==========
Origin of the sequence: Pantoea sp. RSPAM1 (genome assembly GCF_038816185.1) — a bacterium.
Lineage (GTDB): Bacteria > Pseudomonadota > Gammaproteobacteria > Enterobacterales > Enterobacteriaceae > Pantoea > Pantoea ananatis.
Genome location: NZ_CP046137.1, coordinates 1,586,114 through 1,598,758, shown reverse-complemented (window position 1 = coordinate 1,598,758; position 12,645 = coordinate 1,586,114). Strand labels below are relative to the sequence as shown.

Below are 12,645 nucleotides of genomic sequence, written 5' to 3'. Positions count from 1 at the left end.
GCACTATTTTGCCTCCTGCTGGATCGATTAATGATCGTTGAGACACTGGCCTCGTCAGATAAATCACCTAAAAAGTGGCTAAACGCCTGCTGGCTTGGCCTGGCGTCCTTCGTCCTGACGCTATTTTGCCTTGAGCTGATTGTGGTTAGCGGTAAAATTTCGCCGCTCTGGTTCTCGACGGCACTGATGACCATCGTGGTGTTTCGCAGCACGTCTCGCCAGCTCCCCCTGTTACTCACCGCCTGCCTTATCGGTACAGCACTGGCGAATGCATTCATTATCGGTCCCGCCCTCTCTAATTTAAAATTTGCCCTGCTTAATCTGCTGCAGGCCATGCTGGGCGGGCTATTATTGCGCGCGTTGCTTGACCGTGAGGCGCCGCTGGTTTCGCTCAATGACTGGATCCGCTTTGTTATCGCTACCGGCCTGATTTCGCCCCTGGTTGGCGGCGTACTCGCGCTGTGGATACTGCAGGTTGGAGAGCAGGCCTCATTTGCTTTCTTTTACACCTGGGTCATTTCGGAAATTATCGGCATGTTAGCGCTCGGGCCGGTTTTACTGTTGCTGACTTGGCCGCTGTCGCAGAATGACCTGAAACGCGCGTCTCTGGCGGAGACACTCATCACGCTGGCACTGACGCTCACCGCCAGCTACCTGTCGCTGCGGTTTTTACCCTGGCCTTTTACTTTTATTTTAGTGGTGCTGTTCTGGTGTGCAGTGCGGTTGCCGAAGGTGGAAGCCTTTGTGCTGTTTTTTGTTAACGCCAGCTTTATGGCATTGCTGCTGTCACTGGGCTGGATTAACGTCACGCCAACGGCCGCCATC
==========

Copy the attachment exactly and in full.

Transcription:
Origin of the sequence: Pantoea sp. RSPAM1 (genome assembly GCF_038816185.1) — a bacterium.
Lineage (GTDB): Bacteria > Pseudomonadota > Gammaproteobacteria > Enterobacterales > Enterobacteriaceae > Pantoea > Pantoea ananatis.
Genome location: NZ_CP046137.1, coordinates 1,586,114 through 1,598,758, shown reverse-complemented (window position 1 = coordinate 1,598,758; position 12,645 = coordinate 1,586,114). Strand labels below are relative to the sequence as shown.

Below are 12,645 nucleotides of genomic sequence, written 5' to 3'. Positions count from 1 at the left end.
GCACTATTTTGCCTCCTGCTGGATCGATTAATGATCGTTGAGACACTGGCCTCGTCAGATAAATCACCTAAAAAGTGGCTAAACGCCTGCTGGCTTGGCCTGGCGTCCTTCGTCCTGACGCTATTTTGCCTTGAGCTGATTGTGGTTAGCGGTAAAATTTCGCCGCTCTGGTTCTCGACGGCACTGATGACCATCGTGGTGTTTCGCAGCACGTCTCGCCAGCTCCCCCTGTTACTCACCGCCTGCCTTATCGGTACAGCACTGGCGAATGCATTCATTATCGGTCCCGCCCTCTCTAATTTAAAATTTGCCCTGCTTAATCTGCTGCAGGCCATGCTGGGCGGGCTATTATTGCGCGCGTTGCTTGACCGTGAGGCGCCGCTGGTTTCGCTCAATGACTGGATCCGCTTTGTTATCGCTACCGGCCTGATTTCGCCCCTGGTTGGCGGCGTACTCGCGCTGTGGATACTGCAGGTTGGAGAGCAGGCCTCATTTGCTTTCTTTTACACCTGGGTCATTTCGGAAATTATCGGCATGTTAGCGCTCGGGCCGGTTTTACTGTTGCTGACTTGGCCGCTGTCGCAGAATGACCTGAAACGCGCGTCTCTGGCGGAGACACTCATCACGCTGGCACTGACGCTCACCGCCAGCTACCTGTCGCTGCGGTTTTTACCCTGGCCTTTTACTTTTATTTTAGTGGTGCTGTTCTGGTGTGCAGTGCGGTTGCCGAAGGTGGAAGCCTTTGTGCTGTTTTTTGTTAACGCCAGCTTTATGGCATTGCTGCTGTCACTGGGCTGGATTAACGTCACGCCAACGGCCGCCATC